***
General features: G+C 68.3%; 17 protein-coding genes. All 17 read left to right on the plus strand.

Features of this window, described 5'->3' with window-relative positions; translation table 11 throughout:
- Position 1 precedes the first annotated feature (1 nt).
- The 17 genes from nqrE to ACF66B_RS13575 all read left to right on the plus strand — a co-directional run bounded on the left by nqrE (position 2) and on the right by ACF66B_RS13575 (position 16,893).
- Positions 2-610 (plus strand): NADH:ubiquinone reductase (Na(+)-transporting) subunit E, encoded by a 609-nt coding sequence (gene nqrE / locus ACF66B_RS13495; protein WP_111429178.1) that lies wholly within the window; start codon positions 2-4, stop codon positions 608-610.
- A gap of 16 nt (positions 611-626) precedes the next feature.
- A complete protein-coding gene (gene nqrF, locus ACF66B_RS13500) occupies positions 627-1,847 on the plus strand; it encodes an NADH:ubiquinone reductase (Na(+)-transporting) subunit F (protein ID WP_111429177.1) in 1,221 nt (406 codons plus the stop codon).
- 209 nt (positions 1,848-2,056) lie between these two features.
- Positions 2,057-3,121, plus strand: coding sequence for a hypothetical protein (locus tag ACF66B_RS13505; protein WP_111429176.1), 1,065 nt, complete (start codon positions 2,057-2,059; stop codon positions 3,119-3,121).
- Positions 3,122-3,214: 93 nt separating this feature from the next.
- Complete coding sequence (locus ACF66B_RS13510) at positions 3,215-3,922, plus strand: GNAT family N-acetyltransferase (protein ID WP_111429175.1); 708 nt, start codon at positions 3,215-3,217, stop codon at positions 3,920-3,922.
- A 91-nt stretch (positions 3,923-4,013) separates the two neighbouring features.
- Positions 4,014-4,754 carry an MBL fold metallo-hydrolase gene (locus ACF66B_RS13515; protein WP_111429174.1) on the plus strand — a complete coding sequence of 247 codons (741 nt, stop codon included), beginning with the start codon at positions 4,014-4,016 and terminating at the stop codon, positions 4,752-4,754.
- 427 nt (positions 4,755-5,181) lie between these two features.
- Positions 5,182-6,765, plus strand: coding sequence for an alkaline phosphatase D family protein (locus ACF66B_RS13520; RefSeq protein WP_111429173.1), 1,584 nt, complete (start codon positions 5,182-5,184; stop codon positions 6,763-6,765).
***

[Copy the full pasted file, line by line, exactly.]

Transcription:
General features: G+C 68.3%; 17 protein-coding genes. All 17 read left to right on the plus strand.

Features of this window, described 5'->3' with window-relative positions; translation table 11 throughout:
- Position 1 precedes the first annotated feature (1 nt).
- The 17 genes from nqrE to ACF66B_RS13575 all read left to right on the plus strand — a co-directional run bounded on the left by nqrE (position 2) and on the right by ACF66B_RS13575 (position 16,893).
- Positions 2-610 (plus strand): NADH:ubiquinone reductase (Na(+)-transporting) subunit E, encoded by a 609-nt coding sequence (gene nqrE / locus ACF66B_RS13495; protein WP_111429178.1) that lies wholly within the window; start codon positions 2-4, stop codon positions 608-610.
- A gap of 16 nt (positions 611-626) precedes the next feature.
- A complete protein-coding gene (gene nqrF, locus ACF66B_RS13500) occupies positions 627-1,847 on the plus strand; it encodes an NADH:ubiquinone reductase (Na(+)-transporting) subunit F (protein ID WP_111429177.1) in 1,221 nt (406 codons plus the stop codon).
- 209 nt (positions 1,848-2,056) lie between these two features.
- Positions 2,057-3,121, plus strand: coding sequence for a hypothetical protein (locus tag ACF66B_RS13505; protein WP_111429176.1), 1,065 nt, complete (start codon positions 2,057-2,059; stop codon positions 3,119-3,121).
- Positions 3,122-3,214: 93 nt separating this feature from the next.
- Complete coding sequence (locus ACF66B_RS13510) at positions 3,215-3,922, plus strand: GNAT family N-acetyltransferase (protein ID WP_111429175.1); 708 nt, start codon at positions 3,215-3,217, stop codon at positions 3,920-3,922.
- A 91-nt stretch (positions 3,923-4,013) separates the two neighbouring features.
- Positions 4,014-4,754 carry an MBL fold metallo-hydrolase gene (locus ACF66B_RS13515; protein WP_111429174.1) on the plus strand — a complete coding sequence of 247 codons (741 nt, stop codon included), beginning with the start codon at positions 4,014-4,016 and terminating at the stop codon, positions 4,752-4,754.
- 427 nt (positions 4,755-5,181) lie between these two features.
- Positions 5,182-6,765, plus strand: coding sequence for an alkaline phosphatase D family protein (locus ACF66B_RS13520; RefSeq protein WP_111429173.1), 1,584 nt, complete (start codon positions 5,182-5,184; stop codon positions 6,763-6,765).